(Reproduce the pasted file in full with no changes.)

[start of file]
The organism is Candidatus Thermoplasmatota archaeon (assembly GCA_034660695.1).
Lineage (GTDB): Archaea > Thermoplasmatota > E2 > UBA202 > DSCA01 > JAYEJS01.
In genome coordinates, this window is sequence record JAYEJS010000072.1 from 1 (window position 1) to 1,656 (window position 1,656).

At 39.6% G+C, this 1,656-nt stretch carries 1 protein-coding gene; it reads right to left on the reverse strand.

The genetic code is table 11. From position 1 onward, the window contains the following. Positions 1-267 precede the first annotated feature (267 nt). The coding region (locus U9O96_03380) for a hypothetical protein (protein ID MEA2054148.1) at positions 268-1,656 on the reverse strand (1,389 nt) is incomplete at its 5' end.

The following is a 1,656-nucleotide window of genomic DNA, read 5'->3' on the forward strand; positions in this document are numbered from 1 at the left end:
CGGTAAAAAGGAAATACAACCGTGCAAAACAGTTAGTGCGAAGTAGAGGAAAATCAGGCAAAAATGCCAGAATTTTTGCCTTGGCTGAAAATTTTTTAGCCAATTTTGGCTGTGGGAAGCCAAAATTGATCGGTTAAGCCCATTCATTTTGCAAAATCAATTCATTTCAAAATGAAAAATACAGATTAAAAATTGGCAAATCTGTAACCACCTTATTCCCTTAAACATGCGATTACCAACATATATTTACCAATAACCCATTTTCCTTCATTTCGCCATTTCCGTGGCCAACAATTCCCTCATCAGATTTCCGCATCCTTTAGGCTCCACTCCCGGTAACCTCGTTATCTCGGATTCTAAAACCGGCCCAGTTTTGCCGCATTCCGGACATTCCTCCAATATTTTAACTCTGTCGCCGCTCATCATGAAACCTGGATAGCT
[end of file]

The organism is Candidatus Thermoplasmatota archaeon (assembly GCA_034660695.1).
Lineage (GTDB): Archaea > Thermoplasmatota > E2 > UBA202 > DSCA01 > JAYEJS01.
In genome coordinates, this window is sequence record JAYEJS010000072.1 from 1 (window position 1) to 1,656 (window position 1,656).

At 39.6% G+C, this 1,656-nt stretch carries 1 protein-coding gene; it reads right to left on the reverse strand.

The genetic code is table 11. From position 1 onward, the window contains the following. Positions 1-267 precede the first annotated feature (267 nt). The coding region (locus U9O96_03380) for a hypothetical protein (protein ID MEA2054148.1) at positions 268-1,656 on the reverse strand (1,389 nt) is incomplete at its 5' end.

The following is a 1,656-nucleotide window of genomic DNA, read 5'->3' on the forward strand; positions in this document are numbered from 1 at the left end:
CGGTAAAAAGGAAATACAACCGTGCAAAACAGTTAGTGCGAAGTAGAGGAAAATCAGGCAAAAATGCCAGAATTTTTGCCTTGGCTGAAAATTTTTTAGCCAATTTTGGCTGTGGGAAGCCAAAATTGATCGGTTAAGCCCATTCATTTTGCAAAATCAATTCATTTCAAAATGAAAAATACAGATTAAAAATTGGCAAATCTGTAACCACCTTATTCCCTTAAACATGCGATTACCAACATATATTTACCAATAACCCATTTTCCTTCATTTCGCCATTTCCGTGGCCAACAATTCCCTCATCAGATTTCCGCATCCTTTAGGCTCCACTCCCGGTAACCTCGTTATCTCGGATTCTAAAACCGGCCCAGTTTTGCCGCATTCCGGACATTCCTCCAATATTTTAACTCTGTCGCCGCTCATCATGAAACCTGGATAGCT